Remember, this two-page decision yielded a two sentence ruling: The Constitution prohibits the impairment of contracts; and the statute regulating mixed-use condominiums (F.S. 718.404(2)) impaired the Grand’s unit owner’s contractual rights, which are established in the Grand’s declaration.
Impair or not to impair?
The Constitution’s prohibition against contract impairments is not a black-and-white, absolute rule. Contracts are not sacrosanct items that the government can never touch. Contractual impairments can and do occur. They key is whether or not such impairments are unreasonable!
So what can the government change and when?
Florida courts look to the Pomponio case when deciding cases like Grand. What does Pomponio say? Everyone’s favorite legal response, “it depends.” Although Pomponio outlines a formula for courts to use when determining whether government action changing the terms and conditions of a contract is constitutional, the underlying premise is that the decision will be determined by the facts and circumstances of each case.
The formula used to determine whether a state action impairing a contract is constitutional looks at three factors:
1) To what extent are the contractual rights impaired;
2) Does the state have a good reason for enacting policy that changes contractual rights; and
3) Are the means the state will use to achieve this policy reasonable?
The courts then “balance” these factors, measuring the extent to which rights are changed against the necessity of the policy and the means the state employs. This has been the court’s approach in Florida since 1979. Its use by the court in Grand should be of no surprise to anyone.
Dust off your Declaration
What is significant is the court’s ruling with regard to determining the contractual rights of the Grand’s unit owners under their declaration (the contract among the members of the Association). The Grand’s Declaration stated that unit owners would governed by the “the Condominium Act of the State of Florida in effect as of the date of recording this Declaration.” The Declaration did not include the phrase, “as amended from time to time.” As a result, Grand unit owners’ contractual rights are defined by the terms of the Florida Condominium Act at a fixed point in time and do not vary when changes to the Act are made. Every association (Condominium, Cooperative, HOA and Timeshare) should review their declarations to see if these "magic" words are included.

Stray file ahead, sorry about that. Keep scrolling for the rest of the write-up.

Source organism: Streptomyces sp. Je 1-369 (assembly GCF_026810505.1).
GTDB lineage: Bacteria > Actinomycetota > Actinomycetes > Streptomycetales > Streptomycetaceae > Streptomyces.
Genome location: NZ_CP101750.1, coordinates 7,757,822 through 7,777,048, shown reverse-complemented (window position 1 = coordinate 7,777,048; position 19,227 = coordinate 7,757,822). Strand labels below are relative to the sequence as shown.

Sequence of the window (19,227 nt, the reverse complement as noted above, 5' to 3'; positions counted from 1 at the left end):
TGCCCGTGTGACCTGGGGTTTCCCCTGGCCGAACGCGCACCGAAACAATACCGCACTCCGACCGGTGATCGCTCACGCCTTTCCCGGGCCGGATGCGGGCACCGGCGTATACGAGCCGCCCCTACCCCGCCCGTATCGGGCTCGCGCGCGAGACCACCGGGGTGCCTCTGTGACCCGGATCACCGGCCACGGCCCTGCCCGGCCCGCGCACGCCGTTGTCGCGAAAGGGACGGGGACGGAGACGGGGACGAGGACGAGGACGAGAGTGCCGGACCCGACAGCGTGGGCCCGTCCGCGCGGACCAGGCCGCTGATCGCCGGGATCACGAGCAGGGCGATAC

So, what does the Grand decision mean for your association?
Is any legislative change that contradicts our Declaration invalid? NO. In light of the balancing test, it is not difficult to see why the Florida Supreme Court ruled as it did pertaining to a change in the Grand’s voting rights. The critical right to vote would have been dramatically and significantly altered by the subsequent statutory change to 718.404(2), F.S. This does not mean every association contractual impairment case will follow suit. Issues such as collecting rent, enforcing board member eligibility standards, etc. may not be viewed by the court as carrying the same weight as voting rights nor would their impairment by subsequent legislative change necessarily be seen as unreasonable. Additionally, the court would have to factor in the state’s reason for changing these rules and the way it goes about achieving these changes.
Check your documents: While the Grand case pertains to a condo hotel, it is conceivable that attempts could be made to apply the same reasoning to other types of association coverants as well. Do you reference the Condominium, Cooperative Act in your Declaration or Cooperative Bylaws? If so, do these documents contain the words, “as amended from time to time” when referring to the particular statute to which your association is governed?
It is highly recommended that you discuss the impact of this recent Florida Supreme Court with your association attorney.
This work by Donna DiMaggio Berger, Esq. is licensed under a Creative Commons Attribution-NoDerivs 3.0 Generic License.